Of course, not all products and services and not all sectors have a natural archetype. What would be the sector archetype for laboratory glassware, such as pipettes and petri dishes? How about flow cytometers?

One might say that the Scientist would be the natural archetype for these products, and indeed the Scientist could be the archetype for every product and every sector related to scientific exploration and discovery. However the Scientist is really the archetype of the audience, not of these products.

One of the prime functions of archetypes in marketing is differentiation, so when it is applied this broadly the Scientist archetype becomes basically worthless. When considering many scientific products and services, it is safe to say that there is no natural archetype beyond a non-differentiating one, the Scientist (that really describes the audience, not the products).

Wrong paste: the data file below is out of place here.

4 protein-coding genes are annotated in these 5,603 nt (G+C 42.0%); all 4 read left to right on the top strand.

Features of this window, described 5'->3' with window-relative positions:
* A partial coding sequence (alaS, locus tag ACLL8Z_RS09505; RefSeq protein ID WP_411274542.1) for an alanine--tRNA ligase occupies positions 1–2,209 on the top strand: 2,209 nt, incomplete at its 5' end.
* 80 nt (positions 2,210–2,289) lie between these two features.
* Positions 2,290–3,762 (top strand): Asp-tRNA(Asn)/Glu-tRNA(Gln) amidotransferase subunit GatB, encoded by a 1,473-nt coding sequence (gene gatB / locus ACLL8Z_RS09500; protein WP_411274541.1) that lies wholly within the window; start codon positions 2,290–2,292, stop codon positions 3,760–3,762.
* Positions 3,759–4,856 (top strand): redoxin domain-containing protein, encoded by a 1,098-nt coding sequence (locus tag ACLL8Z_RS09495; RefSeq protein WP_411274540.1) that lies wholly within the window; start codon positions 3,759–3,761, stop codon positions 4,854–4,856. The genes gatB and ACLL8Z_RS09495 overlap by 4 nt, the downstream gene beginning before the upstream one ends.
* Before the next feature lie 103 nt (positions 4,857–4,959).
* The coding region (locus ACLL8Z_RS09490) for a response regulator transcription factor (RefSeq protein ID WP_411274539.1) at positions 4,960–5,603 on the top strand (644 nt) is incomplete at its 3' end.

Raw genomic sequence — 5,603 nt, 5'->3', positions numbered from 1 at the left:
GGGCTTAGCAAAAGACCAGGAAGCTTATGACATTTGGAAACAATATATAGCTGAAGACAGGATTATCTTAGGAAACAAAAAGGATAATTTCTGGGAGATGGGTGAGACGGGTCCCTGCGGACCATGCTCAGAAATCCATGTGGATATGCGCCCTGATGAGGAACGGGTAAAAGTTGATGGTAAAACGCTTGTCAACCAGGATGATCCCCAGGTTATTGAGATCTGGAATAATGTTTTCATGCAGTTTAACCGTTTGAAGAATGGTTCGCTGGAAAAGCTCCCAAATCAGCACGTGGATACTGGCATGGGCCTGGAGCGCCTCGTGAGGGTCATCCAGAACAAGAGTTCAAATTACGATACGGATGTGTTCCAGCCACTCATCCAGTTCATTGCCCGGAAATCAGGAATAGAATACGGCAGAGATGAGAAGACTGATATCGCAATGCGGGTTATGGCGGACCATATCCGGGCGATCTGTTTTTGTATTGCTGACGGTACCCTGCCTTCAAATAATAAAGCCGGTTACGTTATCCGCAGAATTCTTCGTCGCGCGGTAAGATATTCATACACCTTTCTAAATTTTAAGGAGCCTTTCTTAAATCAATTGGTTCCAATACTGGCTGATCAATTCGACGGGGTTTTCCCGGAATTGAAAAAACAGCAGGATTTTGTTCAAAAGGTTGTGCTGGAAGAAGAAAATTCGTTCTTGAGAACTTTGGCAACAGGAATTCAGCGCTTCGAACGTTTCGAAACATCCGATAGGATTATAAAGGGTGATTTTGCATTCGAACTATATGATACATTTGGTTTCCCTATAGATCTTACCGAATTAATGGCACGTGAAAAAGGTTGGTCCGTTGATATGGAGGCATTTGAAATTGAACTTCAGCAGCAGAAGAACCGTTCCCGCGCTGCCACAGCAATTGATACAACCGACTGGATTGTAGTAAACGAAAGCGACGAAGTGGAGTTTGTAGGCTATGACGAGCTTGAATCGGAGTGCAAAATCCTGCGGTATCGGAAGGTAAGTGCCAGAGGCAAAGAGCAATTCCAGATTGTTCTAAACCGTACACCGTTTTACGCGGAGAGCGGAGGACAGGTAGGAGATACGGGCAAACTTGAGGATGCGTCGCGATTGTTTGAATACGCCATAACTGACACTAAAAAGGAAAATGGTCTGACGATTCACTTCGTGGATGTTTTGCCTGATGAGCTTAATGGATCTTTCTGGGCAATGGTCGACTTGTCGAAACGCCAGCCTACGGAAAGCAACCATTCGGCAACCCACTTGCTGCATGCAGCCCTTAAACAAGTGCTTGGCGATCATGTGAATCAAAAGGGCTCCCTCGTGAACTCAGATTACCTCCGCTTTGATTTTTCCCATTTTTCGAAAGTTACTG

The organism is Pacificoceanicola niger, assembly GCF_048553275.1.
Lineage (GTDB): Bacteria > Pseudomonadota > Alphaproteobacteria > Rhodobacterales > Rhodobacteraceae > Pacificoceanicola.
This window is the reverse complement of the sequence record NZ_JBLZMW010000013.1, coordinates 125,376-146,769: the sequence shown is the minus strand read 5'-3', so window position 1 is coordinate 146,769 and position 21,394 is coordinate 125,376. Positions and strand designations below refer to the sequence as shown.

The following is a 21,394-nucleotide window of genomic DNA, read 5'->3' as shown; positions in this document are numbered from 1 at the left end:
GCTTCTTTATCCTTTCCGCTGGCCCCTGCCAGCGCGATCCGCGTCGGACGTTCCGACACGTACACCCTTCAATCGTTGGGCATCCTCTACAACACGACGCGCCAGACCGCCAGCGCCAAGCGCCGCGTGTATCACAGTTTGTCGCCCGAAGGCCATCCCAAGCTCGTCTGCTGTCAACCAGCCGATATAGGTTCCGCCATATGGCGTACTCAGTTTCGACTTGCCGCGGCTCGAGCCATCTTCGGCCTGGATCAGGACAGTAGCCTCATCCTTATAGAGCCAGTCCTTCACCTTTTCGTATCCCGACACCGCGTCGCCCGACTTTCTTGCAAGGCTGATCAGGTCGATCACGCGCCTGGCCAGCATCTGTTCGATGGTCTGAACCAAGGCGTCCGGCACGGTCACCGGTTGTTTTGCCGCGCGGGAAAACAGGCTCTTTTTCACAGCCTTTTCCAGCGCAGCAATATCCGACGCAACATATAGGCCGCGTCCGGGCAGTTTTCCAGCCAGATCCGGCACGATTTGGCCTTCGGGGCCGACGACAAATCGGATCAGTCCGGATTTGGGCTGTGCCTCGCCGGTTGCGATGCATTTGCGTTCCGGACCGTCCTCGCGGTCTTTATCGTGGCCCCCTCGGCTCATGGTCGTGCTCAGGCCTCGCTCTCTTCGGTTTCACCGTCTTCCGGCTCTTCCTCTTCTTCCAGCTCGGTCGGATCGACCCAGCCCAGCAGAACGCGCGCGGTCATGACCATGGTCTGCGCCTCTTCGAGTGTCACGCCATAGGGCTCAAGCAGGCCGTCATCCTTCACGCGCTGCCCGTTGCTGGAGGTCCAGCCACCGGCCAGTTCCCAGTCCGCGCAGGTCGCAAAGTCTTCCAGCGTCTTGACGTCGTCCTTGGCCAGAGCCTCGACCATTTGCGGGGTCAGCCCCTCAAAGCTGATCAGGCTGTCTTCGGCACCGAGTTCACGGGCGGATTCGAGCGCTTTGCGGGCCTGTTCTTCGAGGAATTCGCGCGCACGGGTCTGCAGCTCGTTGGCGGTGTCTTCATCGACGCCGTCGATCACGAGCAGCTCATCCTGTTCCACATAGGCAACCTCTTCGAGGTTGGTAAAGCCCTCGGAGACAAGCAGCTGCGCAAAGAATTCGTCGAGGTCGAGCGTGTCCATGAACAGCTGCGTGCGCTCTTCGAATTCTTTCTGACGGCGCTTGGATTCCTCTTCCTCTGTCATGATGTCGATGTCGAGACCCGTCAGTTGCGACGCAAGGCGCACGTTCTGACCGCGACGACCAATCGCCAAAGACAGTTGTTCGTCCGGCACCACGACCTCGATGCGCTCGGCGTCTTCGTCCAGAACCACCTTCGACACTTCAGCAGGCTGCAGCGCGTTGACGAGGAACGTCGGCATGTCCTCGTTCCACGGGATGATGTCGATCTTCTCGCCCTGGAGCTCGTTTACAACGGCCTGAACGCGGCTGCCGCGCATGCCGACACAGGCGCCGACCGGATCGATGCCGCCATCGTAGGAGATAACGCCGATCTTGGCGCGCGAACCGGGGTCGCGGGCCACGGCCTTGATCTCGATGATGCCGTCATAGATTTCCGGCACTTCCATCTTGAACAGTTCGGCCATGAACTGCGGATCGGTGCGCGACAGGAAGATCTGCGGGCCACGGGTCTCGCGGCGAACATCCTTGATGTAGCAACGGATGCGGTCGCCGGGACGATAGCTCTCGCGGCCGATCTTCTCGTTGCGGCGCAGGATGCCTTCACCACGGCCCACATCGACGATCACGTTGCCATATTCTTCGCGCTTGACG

The truth is that not all products and services have a clear, obvious sector archetype—let alone one that can be seen as distinct from those offered by competitors. But archetypes can still be valuable in creating differentiation. To take an example from consumer products, consider soft drinks. There is no obvious archetype for this sector. But because differentiation is so important, Coke, through its marketing, has chosen the Innocent as its archetype. Of course, Coke does not list “innocence” as an ingredient, nor are you suddenly more innocent after consuming a Coke, but the Innocent is a powerful and differentiating archetype for this brand, one which exists in a sector that has no obvious archetype.

Selecting an archetype that aligns with a life science and biotech sector’s general products and services is a natural choice, but a limiting one. It lacks the differentiating power of a more unique archetype. And therefore, selecting this type of archetype is not very powerful in driving sales.

Culture: Your life science or biotech marketing archetype can align with your organizational culture.